A Great Curse – Ether 14:1-2

1 And now there began to be a great curse upon all the land because of the iniquity of the people, in which, if a man should lay his tool or his sword upon his shelf, or upon the place whither he would keep it, behold, upon the morrow, he could not find it, so great was the curse upon the land.
2 Wherefore every man did cleave unto that which was his own, with his hands, and would not borrow neither would he lend; and every man kept the hilt of his sword in his right hand, in the defence of his property and his own life and of his wives and children.
(Ether 14:1-2)

It takes a long time to build trust, but it can be destroyed very quickly. In the passage above, Moroni describes a time when trust had been almost completely annihilated among the Jaredites. Everyone had to keep their possessions in their direct control, and no one could borrow or lend because no one had any confidence that their possessions would be returned. It’s not hard to see how this lack of trust would crush a civilization.

There are two elements in a relationship of trust:

  1. We prove ourselves to be trustworthy by making and keeping commitments consistently over time.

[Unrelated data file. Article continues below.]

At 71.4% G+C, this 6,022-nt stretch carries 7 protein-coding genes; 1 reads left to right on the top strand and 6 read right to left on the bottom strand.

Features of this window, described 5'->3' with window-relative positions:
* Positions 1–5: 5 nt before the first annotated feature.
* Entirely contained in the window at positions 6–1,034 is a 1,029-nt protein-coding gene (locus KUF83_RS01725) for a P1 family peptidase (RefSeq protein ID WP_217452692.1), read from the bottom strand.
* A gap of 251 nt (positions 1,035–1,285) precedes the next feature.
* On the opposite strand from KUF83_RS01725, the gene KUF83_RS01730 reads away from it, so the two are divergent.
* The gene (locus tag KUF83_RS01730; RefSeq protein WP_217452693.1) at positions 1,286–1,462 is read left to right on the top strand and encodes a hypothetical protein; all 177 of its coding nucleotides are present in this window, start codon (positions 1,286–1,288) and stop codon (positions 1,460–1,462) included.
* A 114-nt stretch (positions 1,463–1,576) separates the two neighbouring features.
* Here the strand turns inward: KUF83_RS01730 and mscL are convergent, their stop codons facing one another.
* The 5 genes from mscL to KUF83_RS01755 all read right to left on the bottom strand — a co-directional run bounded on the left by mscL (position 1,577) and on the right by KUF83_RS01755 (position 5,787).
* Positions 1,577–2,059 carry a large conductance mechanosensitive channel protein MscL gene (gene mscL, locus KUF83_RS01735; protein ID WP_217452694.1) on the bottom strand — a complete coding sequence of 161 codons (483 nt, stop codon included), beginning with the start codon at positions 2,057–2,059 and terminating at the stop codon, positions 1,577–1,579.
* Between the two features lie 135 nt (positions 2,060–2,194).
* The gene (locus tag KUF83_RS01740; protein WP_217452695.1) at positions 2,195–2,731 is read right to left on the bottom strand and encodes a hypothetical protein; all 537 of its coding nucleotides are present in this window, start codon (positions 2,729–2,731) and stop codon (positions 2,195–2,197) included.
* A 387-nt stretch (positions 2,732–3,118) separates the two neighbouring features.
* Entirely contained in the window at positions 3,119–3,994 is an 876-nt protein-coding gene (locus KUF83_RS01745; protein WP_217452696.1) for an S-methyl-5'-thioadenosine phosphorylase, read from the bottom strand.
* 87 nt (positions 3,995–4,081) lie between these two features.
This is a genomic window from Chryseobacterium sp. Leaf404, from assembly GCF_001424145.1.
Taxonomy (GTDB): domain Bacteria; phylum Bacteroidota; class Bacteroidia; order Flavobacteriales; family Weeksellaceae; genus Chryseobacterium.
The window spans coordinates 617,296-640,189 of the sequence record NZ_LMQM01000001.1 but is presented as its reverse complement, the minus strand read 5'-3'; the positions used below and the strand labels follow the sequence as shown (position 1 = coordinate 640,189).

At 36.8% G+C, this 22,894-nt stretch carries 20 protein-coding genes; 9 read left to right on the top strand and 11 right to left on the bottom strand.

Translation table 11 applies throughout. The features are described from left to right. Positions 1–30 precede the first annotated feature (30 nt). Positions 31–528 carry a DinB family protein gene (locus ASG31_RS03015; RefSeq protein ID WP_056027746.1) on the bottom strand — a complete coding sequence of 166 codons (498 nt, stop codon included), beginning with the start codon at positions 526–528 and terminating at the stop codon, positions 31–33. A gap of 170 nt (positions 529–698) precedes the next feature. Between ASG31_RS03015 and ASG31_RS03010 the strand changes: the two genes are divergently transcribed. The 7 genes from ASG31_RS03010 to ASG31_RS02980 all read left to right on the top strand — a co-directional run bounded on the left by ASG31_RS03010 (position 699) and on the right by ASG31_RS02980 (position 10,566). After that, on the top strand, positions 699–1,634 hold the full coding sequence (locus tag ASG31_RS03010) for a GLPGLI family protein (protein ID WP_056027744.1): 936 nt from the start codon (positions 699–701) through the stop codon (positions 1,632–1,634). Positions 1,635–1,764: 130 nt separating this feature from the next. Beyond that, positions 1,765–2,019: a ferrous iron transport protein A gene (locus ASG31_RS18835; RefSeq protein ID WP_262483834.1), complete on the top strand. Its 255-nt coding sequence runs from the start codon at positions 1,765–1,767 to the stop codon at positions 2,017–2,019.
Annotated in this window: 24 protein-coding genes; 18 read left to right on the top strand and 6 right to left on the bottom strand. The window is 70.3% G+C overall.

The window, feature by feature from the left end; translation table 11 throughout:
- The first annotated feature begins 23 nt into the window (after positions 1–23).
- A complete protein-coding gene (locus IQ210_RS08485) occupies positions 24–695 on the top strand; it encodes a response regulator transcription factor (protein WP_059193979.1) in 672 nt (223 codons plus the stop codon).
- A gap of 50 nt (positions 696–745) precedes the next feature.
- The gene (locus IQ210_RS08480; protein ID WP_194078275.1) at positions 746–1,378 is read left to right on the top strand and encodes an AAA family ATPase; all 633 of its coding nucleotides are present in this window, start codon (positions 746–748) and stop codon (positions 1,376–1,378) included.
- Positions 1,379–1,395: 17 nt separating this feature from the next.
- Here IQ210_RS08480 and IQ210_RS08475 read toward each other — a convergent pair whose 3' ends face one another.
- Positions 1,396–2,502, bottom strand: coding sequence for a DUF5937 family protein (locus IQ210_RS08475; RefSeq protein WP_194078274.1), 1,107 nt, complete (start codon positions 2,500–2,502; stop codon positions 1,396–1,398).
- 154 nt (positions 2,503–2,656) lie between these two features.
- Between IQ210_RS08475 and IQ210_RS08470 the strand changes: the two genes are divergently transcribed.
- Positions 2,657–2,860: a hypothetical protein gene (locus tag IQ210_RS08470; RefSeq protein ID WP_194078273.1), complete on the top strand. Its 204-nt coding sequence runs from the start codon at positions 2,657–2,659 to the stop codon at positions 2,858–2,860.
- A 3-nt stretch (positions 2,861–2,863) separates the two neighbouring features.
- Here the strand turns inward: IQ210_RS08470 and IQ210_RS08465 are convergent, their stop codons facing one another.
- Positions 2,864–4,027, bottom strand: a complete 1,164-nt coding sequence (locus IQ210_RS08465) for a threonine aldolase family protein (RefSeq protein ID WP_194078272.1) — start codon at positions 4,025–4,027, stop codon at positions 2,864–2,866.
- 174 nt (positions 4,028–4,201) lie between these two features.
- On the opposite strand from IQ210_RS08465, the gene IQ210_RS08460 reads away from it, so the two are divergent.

2. We choose to trust others whenever we delegate a responsibility, make an assignment, or entrust our possessions to others.

Every time we choose to trust another person, we are taking a risk. Some level of caution is obviously in order here, but some level of generosity is also required. Because we are dealing with fallible mortals, our trust will at times be betrayed. But if we want to avoid degenerating into the situation described above, we will need to continue to take the risk of giving others our trust.

On one occasion, Howard W. Hunter agreed to sell some property to a close friend. The friend took possession of the property but then refused to pay him. He later said, “Out of this experience I learned a great lesson not to rely on an oral agreement or to trust a fellow man.” Then he added, “Regardless of this lesson, I have chosen not to follow it” (Eleanor Knowles, Howard W. Hunter, 119).

There are times when we cannot and should not trust other people. But there are also times when we can only build trust by taking a leap of faith. We must sometimes believe in others’ trustworthiness before it has been fully proven. Today, I will strive to demonstrate my trustworthiness to others by conscientiously fulfilling the commitments I have made. I will also choose to have confidence in others, knowing that a peaceful and happy society requires people to take the risk of trusting one another.


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